A photo from around 1940, showing a group of people in Mandok. Hungary did not join the Axis Alliance with Nazi Germany until November of 1941. Until then, Jews served in uniform as regular soldiers in the Hungarian army. The third from the right in the back row was Jeno Kohn, father of my third cousin Jozsef Kardos of Budapest, one of the long-lost cousins whom I connected with thanks to the JewishGen family finder. Note that he even had a sword. His name was Magyarized from Kohn to Kardos, which appropriately, means “swordsman.” In civilian life, he had been a baker. (Photo courtesy of Jozsef Kardos)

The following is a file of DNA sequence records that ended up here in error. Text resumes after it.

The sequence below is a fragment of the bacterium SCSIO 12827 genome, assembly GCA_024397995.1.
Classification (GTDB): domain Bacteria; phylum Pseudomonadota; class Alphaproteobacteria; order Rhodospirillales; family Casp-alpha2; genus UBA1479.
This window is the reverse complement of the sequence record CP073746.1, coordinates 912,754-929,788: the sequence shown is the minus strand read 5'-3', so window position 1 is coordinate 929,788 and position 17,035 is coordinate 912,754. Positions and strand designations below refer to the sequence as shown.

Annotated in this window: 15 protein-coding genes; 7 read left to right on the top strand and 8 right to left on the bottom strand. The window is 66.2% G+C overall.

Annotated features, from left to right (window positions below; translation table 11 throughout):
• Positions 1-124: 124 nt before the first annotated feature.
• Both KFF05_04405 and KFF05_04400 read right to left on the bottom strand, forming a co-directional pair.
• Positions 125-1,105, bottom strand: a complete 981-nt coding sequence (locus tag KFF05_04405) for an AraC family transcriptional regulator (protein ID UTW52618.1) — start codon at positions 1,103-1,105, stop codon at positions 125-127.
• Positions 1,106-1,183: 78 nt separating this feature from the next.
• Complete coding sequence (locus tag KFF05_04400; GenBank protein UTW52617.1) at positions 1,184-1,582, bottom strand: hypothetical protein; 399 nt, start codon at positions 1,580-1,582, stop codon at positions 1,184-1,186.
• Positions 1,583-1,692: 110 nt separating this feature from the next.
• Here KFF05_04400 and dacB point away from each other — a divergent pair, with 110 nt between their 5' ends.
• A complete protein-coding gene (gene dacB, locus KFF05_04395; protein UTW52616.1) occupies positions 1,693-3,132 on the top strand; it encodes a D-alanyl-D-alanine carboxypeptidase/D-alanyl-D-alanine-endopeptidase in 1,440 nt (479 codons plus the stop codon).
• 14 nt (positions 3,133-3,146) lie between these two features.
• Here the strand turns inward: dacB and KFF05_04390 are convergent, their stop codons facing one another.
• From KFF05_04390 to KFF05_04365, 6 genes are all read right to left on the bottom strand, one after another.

I visited Satoraljaujhely in 1998. I timed it for the 28th of Tammuz, the yahrtzeit of the Yismach Moshe, Rabbi Moshe Teitelbaum, the founder of the family of Szatmar Rebbe. His gravestone is in a building called an ohel. (There is an odd linguistic coincidence here, because ohel sounds like Ujhely, but it is actually the first part of the city's name, sator, which means the same in Hungarian as ohel means in Hebrew, which is "tent.") It is a day of pilgrimage for hassidim, who fly in to Kosice from the US and Israel, and travel to Ujhely by chartered bus. They can be seen walking through the streets of Ujhely in traditional garb.
The gravestone of my great-grandfather Mordechai Spiro in Gemzse, when I first visited in 1973. It was not there anymore when I went back in 1998. It may have been stolen, as in a poor country even stone has some value; or it may have sunk into the ground.